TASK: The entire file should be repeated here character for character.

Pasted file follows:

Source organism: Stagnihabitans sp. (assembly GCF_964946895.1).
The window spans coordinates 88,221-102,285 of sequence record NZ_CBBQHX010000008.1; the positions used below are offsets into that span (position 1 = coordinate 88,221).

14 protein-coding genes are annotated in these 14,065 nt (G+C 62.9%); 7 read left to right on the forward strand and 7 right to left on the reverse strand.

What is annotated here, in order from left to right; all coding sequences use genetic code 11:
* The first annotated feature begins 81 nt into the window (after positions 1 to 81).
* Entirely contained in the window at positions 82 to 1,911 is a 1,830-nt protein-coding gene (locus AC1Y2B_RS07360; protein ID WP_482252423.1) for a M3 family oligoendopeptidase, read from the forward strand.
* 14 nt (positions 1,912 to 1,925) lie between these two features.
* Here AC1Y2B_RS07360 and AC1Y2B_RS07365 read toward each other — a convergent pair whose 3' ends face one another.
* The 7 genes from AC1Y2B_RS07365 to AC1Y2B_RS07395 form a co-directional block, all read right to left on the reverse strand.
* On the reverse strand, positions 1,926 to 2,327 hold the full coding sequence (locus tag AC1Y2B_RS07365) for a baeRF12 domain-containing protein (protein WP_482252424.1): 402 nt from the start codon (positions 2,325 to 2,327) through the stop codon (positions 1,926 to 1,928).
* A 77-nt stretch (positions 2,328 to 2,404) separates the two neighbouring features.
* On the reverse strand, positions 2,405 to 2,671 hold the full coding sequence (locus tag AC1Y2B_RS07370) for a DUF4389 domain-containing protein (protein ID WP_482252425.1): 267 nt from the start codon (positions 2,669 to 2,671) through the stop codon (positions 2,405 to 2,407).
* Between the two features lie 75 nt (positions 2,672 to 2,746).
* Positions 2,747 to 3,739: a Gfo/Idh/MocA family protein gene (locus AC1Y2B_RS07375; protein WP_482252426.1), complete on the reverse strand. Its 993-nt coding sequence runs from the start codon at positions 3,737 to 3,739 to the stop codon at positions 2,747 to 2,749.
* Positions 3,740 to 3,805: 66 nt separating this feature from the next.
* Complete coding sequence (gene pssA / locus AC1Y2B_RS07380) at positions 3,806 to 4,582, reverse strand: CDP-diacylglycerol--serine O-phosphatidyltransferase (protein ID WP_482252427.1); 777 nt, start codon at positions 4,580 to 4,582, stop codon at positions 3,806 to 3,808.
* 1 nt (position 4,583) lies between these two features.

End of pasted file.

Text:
Source organism: Stagnihabitans sp. (assembly GCF_964946895.1).
The window spans coordinates 88,221-102,285 of sequence record NZ_CBBQHX010000008.1; the positions used below are offsets into that span (position 1 = coordinate 88,221).

14 protein-coding genes are annotated in these 14,065 nt (G+C 62.9%); 7 read left to right on the forward strand and 7 right to left on the reverse strand.

What is annotated here, in order from left to right; all coding sequences use genetic code 11:
* The first annotated feature begins 81 nt into the window (after positions 1 to 81).
* Entirely contained in the window at positions 82 to 1,911 is a 1,830-nt protein-coding gene (locus AC1Y2B_RS07360; protein ID WP_482252423.1) for a M3 family oligoendopeptidase, read from the forward strand.
* 14 nt (positions 1,912 to 1,925) lie between these two features.
* Here AC1Y2B_RS07360 and AC1Y2B_RS07365 read toward each other — a convergent pair whose 3' ends face one another.
* The 7 genes from AC1Y2B_RS07365 to AC1Y2B_RS07395 form a co-directional block, all read right to left on the reverse strand.
* On the reverse strand, positions 1,926 to 2,327 hold the full coding sequence (locus tag AC1Y2B_RS07365) for a baeRF12 domain-containing protein (protein WP_482252424.1): 402 nt from the start codon (positions 2,325 to 2,327) through the stop codon (positions 1,926 to 1,928).
* A 77-nt stretch (positions 2,328 to 2,404) separates the two neighbouring features.
* On the reverse strand, positions 2,405 to 2,671 hold the full coding sequence (locus tag AC1Y2B_RS07370) for a DUF4389 domain-containing protein (protein ID WP_482252425.1): 267 nt from the start codon (positions 2,669 to 2,671) through the stop codon (positions 2,405 to 2,407).
* Between the two features lie 75 nt (positions 2,672 to 2,746).
* Positions 2,747 to 3,739: a Gfo/Idh/MocA family protein gene (locus AC1Y2B_RS07375; protein WP_482252426.1), complete on the reverse strand. Its 993-nt coding sequence runs from the start codon at positions 3,737 to 3,739 to the stop codon at positions 2,747 to 2,749.
* Positions 3,740 to 3,805: 66 nt separating this feature from the next.
* Complete coding sequence (gene pssA / locus AC1Y2B_RS07380) at positions 3,806 to 4,582, reverse strand: CDP-diacylglycerol--serine O-phosphatidyltransferase (protein ID WP_482252427.1); 777 nt, start codon at positions 4,580 to 4,582, stop codon at positions 3,806 to 3,808.
* 1 nt (position 4,583) lies between these two features.